With differentiation, you are venturing into new territory. You may not know exactly how your product’s features, traits, or characteristics that you will introduce may play out with your existing and new customers. My recommendation is to include the assessment and ranking of possible risks and risk responses in your differentiation strategy.
What are the risks of differentiation strategy?
When you are making your product different, there may be multiple risks associated with the differentiation strategy. They can include:
- Dissatisfaction with the new product.
- The perception that the new product may no longer meet the reason why the product was acquired initially.
- Lack of faith in the company as it may be perceived to have alienated its customers.
- The new product features that you introduce may seem irrelevant, distracting, over-bloated, useless, or annoying.
- If you are not careful, additional product features may impact the usability of your product.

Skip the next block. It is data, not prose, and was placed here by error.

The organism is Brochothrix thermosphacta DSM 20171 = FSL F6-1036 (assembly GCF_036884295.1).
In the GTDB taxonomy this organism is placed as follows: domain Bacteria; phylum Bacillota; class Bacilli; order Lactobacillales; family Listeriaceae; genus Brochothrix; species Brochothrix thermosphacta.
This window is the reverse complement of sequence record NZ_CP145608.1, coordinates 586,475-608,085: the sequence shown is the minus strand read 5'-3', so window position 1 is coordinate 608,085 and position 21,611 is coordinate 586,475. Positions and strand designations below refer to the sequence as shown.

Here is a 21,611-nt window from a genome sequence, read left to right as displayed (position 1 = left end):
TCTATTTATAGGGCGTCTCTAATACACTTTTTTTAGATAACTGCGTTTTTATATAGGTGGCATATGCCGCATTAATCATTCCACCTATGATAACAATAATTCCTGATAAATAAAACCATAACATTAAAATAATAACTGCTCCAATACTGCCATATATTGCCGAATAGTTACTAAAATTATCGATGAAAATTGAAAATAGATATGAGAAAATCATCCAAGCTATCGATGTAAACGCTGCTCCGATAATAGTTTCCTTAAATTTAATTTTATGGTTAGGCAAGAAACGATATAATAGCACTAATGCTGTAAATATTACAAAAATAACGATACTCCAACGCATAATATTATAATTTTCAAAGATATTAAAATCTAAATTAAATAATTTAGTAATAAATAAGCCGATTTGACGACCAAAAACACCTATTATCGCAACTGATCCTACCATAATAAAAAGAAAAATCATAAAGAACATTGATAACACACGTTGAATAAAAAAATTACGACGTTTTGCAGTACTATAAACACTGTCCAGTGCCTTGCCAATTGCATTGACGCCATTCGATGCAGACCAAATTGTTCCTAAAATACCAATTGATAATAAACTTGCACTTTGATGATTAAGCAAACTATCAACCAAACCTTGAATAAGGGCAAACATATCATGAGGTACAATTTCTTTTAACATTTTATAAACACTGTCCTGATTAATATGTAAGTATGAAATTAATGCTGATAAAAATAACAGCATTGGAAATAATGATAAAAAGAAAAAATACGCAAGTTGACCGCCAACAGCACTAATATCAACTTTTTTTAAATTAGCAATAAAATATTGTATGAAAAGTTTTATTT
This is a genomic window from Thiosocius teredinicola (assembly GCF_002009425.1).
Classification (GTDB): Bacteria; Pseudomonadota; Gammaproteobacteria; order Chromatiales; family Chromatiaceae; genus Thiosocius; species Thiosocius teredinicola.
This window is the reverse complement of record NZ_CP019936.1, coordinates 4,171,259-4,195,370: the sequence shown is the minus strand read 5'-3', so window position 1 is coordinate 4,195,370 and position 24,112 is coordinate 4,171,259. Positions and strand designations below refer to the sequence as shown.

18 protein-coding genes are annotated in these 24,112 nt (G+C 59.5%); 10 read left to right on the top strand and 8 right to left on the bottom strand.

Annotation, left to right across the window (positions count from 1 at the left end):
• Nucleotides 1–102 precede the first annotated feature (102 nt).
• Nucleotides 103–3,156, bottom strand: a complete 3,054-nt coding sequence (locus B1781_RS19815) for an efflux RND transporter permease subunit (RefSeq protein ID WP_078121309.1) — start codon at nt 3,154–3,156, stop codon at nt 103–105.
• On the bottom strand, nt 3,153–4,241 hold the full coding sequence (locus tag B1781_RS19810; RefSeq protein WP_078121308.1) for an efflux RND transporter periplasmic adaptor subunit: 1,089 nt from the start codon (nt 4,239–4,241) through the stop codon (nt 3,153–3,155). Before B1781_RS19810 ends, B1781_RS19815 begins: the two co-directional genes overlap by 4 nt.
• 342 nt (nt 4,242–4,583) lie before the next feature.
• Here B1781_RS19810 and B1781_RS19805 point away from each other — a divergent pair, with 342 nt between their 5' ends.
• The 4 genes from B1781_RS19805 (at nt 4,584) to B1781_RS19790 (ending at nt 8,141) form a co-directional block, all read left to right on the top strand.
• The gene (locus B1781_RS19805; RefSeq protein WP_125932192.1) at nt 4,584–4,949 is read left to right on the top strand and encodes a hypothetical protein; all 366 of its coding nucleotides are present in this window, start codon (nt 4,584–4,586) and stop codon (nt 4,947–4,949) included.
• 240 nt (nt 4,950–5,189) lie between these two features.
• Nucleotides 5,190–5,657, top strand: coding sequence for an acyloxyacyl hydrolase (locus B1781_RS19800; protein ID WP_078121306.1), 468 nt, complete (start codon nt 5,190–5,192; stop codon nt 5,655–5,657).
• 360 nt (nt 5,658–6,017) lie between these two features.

- Possibility of loss of some existing customers, some of which may have an exceptional lifetime value.
Why is the differentiation strategy important?
Differentiation strategy formalizes the company’s efforts to achieve the biggest difference, and the most profound business outcomes make your products distinctive in the marketplace. Without it, your company may be spending too much time on “guesstimating” what kind of measures and changes will lead to increases in customer demand and improve acceptance of your products in your customers’ eyes.
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Differentiation strategy examples
Let’s look at two different examples. In the automotive industry, Hyundai chose the warranty as one of its differentiators. It has one of the best warranties on the market – longer than what is prompted by the industry standard. It provides a 10-year powertrain warranty, while a car brand Infiniti offers only 6 years of powertrain warranty.
Infiniti is another example of a differentiation strategy. It targets a premium market segment with more advanced and more luxury features, as compared to Infiniti’s parent company Nissan, that is targeting more budget-oriented consumers.
You now understand the critical importance of the differentiation strategy. It helps your brand, product, or service stand out from the rest of the competition and be authentic, distinct, and distinguishable. Without a doubt, differentiation is one of the most critical business priorities, especially in the crowded market that may exist in your industry. Ultimately, differentiation strategy establishes a way for you to achieve a competitive advantage, and if done right, it will help your company prosper.